Can You Lead Beyond Your Authority?

Lead-Beyond-Your-AuthorityCan you effectively lead beyond your authority?

No matter what your organizational model, your job frequently requires buy-in from people outside your direct authority. I see it all the time: in today’s complex and dotted-line cultures influencing people who report to someone else can prove daunting—and an even greater challenge if you confuse the principles of leadership and authority. (They’re not the same.)

Contrary to what you may have learned in leadership training, you can effectively guide people who are outside your realm of authority. To do so, you must understand what leadership truly is and how it appears to those who are looking for it.

I have written about this in the past: the traditional model of leadership requires control (authority) to “make” people do what they need to do. Pulling rank, so the thinking goes, forces them to fall in line and meet goals and objectives. Fortunately, this has become an outdated philosophy that ignores basic human behavior.

Authority, or Leadership?

People apply themselves and do their best when they want to, not when they’re forced to. From a motivational standpoint, they seek interest, satisfaction, purpose, inspiration and personal reward. Having a sense of value and accomplishment encourages engagement—a virtually impossible prospect when they feel they’re being controlled.

Leadership fosters inspiration, whereas authority produces obligation. Authority is the supervisory responsibility to direct, decide and delegate. It is sometimes misused for personal gain.

In contrast, leadership establishes goals or visions and inspires people to achieve them—a process accomplished through influence. Those influenced positively will follow willingly (the essence of true leadership).

Leadership success depends on knowing how to influence people and breed a desire to follow (as opposed to trying to mandate it via formal authority). Following a leader is a choice based on desire; trying to mandate it is misguided and ultimately doomed to fail.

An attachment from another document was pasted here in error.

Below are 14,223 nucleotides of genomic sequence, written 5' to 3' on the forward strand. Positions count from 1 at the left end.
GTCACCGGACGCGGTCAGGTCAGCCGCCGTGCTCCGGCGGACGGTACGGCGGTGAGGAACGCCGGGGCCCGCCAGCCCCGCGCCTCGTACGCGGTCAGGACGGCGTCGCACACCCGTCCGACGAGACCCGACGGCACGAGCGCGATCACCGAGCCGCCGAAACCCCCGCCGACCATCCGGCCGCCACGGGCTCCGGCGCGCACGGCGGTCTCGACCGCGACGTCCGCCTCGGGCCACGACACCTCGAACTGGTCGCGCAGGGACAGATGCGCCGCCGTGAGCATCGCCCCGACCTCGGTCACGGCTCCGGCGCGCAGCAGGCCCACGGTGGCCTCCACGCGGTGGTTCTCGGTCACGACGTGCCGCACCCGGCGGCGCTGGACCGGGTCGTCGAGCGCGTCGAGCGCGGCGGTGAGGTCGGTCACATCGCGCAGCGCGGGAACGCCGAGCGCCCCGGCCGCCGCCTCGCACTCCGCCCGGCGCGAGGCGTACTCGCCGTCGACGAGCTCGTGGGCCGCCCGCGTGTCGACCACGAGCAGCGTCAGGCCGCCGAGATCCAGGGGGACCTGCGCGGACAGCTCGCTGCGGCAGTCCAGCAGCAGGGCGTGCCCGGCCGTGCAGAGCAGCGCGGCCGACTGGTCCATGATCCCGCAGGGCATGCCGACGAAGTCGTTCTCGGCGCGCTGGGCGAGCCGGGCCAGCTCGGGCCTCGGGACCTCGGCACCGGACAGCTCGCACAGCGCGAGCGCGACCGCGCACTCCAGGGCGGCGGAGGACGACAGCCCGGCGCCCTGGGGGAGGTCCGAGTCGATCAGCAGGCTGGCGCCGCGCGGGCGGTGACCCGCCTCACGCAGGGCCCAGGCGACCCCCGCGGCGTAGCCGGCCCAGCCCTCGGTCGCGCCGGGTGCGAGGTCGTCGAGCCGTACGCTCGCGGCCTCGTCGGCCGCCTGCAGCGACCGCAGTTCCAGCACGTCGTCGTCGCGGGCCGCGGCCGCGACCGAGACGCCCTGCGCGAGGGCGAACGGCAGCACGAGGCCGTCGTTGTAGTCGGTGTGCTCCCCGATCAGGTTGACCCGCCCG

Influence is the foundation of leadership, according to Clay Scroggins, author of How to Lead When You’re Not In Charge: Leveraging Influence When You Lack Authority (Zondervan, 2017). “Leaders who consistently leverage their authority to lead are less effective in the long term than leaders who leverage their influence,” he writes. Again, human behavior is the driving factor.

While almost everyone has the ability to influence others and lead in some capacity, many leaders fail to be inspirational and fall back into their default position: an insistence on asserting their authority. Ugh! Numerous research studies confirm that positional authority does not guarantee effective leadership. In fact, you don’t have to look far to see strongly wielded authoritative power that led to some of the poorest leadership outcomes.

Your ability to influence people will determine whether you can lead those who report to others. In my following posts, I’ll share how you can increase your sphere of influence.

In the meantime, what do you think? Do people in your organization leverage their authority in an attempt to lead others? I’d love to hear from you. Give me a call, 704-827-4474. Or, you can reach me here and on LinkedIn.

This entry was posted in executive leadership, leadership, outcomes and tagged , , , , , . Bookmark the permalink. Post a comment or leave a trackback: Trackback URL.

Post a Comment

Your email is never published nor shared. Required fields are marked *

*
*

You may use these HTML tags and attributes: <a href="" title=""> <abbr title=""> <acronym title=""> <b> <blockquote cite=""> <cite> <code> <del datetime=""> <em> <i> <q cite=""> <strike> <strong>